In valves which are to be used for chemically reactive or aggressive substances and in which the valve drive mechanism and the valve housing are two separate but coupled units, these units are sealed from one another hermetically by a sealing element which can resist the chemically aggressive substances, and a valve closing element which is actuated by the valve actuating mechanism has a seal which is also resistant to the action of the aggressive medium and which opens and closes the valve seat.

In previously known valves employed for handling aggressive media, the seals were mostly homogeneous seals made from solid PTFE or some elastomer which resisted aggressive media and in which the seal was a structural part of the valve closing member.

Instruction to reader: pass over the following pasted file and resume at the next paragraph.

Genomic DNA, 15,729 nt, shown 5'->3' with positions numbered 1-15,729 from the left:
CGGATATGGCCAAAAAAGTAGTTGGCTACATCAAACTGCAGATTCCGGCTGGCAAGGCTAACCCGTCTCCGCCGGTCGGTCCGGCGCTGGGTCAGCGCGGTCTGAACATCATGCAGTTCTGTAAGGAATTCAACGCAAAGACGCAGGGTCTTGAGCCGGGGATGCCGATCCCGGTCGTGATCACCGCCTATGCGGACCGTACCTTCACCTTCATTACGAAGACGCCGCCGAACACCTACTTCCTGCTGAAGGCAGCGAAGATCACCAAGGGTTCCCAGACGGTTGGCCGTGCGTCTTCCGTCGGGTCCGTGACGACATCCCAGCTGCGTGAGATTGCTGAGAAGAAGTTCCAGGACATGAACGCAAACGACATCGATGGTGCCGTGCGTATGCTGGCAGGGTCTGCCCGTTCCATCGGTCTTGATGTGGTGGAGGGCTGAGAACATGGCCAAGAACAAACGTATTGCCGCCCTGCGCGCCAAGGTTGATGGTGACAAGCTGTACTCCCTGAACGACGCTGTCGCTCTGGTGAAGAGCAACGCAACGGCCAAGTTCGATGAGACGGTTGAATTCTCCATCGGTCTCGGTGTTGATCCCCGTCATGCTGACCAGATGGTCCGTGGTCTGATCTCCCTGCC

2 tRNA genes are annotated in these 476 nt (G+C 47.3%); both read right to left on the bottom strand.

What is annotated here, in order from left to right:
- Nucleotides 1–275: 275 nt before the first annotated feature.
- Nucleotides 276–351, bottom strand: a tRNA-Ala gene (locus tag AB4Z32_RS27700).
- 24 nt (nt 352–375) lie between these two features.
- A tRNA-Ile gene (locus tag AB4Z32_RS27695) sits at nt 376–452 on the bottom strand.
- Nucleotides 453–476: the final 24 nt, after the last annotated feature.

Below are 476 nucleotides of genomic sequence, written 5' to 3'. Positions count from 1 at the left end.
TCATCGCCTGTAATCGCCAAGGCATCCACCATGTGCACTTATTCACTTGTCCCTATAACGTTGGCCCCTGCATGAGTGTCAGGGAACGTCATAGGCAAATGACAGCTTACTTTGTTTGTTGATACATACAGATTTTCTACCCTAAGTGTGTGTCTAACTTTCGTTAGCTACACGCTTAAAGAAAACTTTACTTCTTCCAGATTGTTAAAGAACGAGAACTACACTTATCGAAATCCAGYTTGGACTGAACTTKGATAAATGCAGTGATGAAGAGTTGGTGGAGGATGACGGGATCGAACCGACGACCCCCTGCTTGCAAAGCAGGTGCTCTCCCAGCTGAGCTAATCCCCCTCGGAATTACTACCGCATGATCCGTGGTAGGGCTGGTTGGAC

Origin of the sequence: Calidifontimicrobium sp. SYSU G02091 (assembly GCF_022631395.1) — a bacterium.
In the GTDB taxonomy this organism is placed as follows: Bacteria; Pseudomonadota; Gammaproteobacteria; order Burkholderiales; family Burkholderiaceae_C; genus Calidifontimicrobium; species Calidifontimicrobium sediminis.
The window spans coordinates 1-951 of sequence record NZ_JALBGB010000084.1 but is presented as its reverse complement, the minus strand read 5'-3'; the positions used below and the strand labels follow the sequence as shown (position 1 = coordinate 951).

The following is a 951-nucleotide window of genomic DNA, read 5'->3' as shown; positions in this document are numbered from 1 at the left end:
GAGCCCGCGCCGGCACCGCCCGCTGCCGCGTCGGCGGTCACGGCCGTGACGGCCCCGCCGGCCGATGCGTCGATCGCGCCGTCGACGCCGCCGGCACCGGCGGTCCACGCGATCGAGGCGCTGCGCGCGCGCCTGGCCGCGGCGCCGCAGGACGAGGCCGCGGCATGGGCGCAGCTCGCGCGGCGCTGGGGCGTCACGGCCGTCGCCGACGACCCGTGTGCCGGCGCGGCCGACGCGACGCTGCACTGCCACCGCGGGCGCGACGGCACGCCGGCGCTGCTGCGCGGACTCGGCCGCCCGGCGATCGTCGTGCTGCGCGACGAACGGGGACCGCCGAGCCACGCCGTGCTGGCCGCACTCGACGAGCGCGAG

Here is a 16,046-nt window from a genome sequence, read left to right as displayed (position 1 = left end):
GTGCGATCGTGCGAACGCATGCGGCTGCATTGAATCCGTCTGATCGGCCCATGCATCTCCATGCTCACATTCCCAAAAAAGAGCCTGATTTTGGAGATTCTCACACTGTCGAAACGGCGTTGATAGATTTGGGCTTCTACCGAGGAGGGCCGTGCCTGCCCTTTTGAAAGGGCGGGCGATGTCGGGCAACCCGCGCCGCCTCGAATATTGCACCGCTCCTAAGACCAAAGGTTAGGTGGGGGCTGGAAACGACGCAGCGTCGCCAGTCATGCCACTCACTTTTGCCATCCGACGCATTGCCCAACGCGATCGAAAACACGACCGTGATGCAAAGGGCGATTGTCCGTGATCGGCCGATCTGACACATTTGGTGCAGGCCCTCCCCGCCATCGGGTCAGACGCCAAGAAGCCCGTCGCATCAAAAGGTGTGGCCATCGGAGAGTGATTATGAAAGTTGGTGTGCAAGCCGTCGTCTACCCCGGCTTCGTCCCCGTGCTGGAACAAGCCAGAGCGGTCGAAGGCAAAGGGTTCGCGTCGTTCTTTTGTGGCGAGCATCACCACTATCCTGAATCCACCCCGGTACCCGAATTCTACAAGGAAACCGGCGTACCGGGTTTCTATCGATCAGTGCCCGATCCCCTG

One disadvantage of seals made from solid PTFE, which does not have an elastomeric quality, is that their sealing function is less effective than that of seals made from elastomers. This disadvantage becomes especially noticeable when the valve seat and the seal are subjected to strenuous service, for example due to very rapid valve opening cycles, or due to a soiling of the medium being handled. As a result, these seals may perhaps be regarded as being fluid-tight but certainly not gas-tight. The above-described disadvantages are especially noticeable in valves which are switched with a low control force, for example magnetically actuated, direct-acting valves.

On the other hand, seals made from an elastic material, i.e., an elastomer, are not generally capable to resist chemically aggressive media so that valves equipped with such elastomer seals cannot be used for handling any and all media.